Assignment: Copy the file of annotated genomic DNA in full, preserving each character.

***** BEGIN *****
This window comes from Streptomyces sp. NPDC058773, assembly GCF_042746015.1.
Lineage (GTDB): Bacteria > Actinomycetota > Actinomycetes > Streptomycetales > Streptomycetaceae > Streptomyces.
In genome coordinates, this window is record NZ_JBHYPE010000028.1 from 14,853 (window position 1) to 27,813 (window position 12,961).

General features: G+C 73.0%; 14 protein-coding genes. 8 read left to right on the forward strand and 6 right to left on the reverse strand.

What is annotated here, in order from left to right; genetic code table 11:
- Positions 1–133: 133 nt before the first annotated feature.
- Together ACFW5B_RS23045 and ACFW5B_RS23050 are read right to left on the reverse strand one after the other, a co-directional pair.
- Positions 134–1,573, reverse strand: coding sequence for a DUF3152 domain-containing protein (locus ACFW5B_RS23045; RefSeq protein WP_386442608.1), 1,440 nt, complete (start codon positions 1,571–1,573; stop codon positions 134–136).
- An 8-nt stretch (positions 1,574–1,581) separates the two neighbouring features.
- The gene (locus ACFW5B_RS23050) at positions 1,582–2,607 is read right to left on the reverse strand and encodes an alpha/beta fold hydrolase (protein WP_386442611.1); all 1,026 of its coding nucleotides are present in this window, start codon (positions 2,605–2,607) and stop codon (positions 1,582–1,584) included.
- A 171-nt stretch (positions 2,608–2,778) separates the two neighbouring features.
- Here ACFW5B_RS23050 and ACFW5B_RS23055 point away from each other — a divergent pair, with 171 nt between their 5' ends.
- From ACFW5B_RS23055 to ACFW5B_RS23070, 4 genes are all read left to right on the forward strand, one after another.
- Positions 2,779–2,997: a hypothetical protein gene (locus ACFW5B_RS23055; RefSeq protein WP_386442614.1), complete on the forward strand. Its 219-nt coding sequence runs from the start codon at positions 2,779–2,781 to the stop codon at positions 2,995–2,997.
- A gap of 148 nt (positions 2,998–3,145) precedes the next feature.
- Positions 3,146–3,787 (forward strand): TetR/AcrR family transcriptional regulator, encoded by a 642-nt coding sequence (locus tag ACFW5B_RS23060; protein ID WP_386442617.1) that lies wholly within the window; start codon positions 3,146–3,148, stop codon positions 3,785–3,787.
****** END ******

This window comes from Streptomyces sp. NPDC058773, assembly GCF_042746015.1.
Lineage (GTDB): Bacteria > Actinomycetota > Actinomycetes > Streptomycetales > Streptomycetaceae > Streptomyces.
In genome coordinates, this window is record NZ_JBHYPE010000028.1 from 14,853 (window position 1) to 27,813 (window position 12,961).

General features: G+C 73.0%; 14 protein-coding genes. 8 read left to right on the forward strand and 6 right to left on the reverse strand.

What is annotated here, in order from left to right; genetic code table 11:
- Positions 1–133: 133 nt before the first annotated feature.
- Together ACFW5B_RS23045 and ACFW5B_RS23050 are read right to left on the reverse strand one after the other, a co-directional pair.
- Positions 134–1,573, reverse strand: coding sequence for a DUF3152 domain-containing protein (locus ACFW5B_RS23045; RefSeq protein WP_386442608.1), 1,440 nt, complete (start codon positions 1,571–1,573; stop codon positions 134–136).
- An 8-nt stretch (positions 1,574–1,581) separates the two neighbouring features.
- The gene (locus ACFW5B_RS23050) at positions 1,582–2,607 is read right to left on the reverse strand and encodes an alpha/beta fold hydrolase (protein WP_386442611.1); all 1,026 of its coding nucleotides are present in this window, start codon (positions 2,605–2,607) and stop codon (positions 1,582–1,584) included.
- A 171-nt stretch (positions 2,608–2,778) separates the two neighbouring features.
- Here ACFW5B_RS23050 and ACFW5B_RS23055 point away from each other — a divergent pair, with 171 nt between their 5' ends.
- From ACFW5B_RS23055 to ACFW5B_RS23070, 4 genes are all read left to right on the forward strand, one after another.
- Positions 2,779–2,997: a hypothetical protein gene (locus ACFW5B_RS23055; RefSeq protein WP_386442614.1), complete on the forward strand. Its 219-nt coding sequence runs from the start codon at positions 2,779–2,781 to the stop codon at positions 2,995–2,997.
- A gap of 148 nt (positions 2,998–3,145) precedes the next feature.
- Positions 3,146–3,787 (forward strand): TetR/AcrR family transcriptional regulator, encoded by a 642-nt coding sequence (locus tag ACFW5B_RS23060; protein ID WP_386442617.1) that lies wholly within the window; start codon positions 3,146–3,148, stop codon positions 3,785–3,787.